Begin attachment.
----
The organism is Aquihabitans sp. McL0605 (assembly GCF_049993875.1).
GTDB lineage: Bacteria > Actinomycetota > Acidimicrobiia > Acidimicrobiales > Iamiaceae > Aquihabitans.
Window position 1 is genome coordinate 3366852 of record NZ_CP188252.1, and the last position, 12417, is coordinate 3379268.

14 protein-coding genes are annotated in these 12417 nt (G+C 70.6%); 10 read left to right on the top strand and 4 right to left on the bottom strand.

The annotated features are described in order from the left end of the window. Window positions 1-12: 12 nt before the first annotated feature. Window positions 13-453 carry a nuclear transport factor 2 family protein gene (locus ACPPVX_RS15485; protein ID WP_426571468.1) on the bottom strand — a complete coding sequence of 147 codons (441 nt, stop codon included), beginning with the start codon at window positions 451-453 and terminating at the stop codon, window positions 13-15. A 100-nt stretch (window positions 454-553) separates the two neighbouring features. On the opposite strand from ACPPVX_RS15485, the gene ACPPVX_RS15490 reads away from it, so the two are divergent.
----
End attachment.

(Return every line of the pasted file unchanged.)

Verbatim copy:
The organism is Aquihabitans sp. McL0605 (assembly GCF_049993875.1).
GTDB lineage: Bacteria > Actinomycetota > Acidimicrobiia > Acidimicrobiales > Iamiaceae > Aquihabitans.
Window position 1 is genome coordinate 3366852 of record NZ_CP188252.1, and the last position, 12417, is coordinate 3379268.

14 protein-coding genes are annotated in these 12417 nt (G+C 70.6%); 10 read left to right on the top strand and 4 right to left on the bottom strand.

The annotated features are described in order from the left end of the window. Window positions 1-12: 12 nt before the first annotated feature. Window positions 13-453 carry a nuclear transport factor 2 family protein gene (locus ACPPVX_RS15485; protein ID WP_426571468.1) on the bottom strand — a complete coding sequence of 147 codons (441 nt, stop codon included), beginning with the start codon at window positions 451-453 and terminating at the stop codon, window positions 13-15. A 100-nt stretch (window positions 454-553) separates the two neighbouring features. On the opposite strand from ACPPVX_RS15485, the gene ACPPVX_RS15490 reads away from it, so the two are divergent.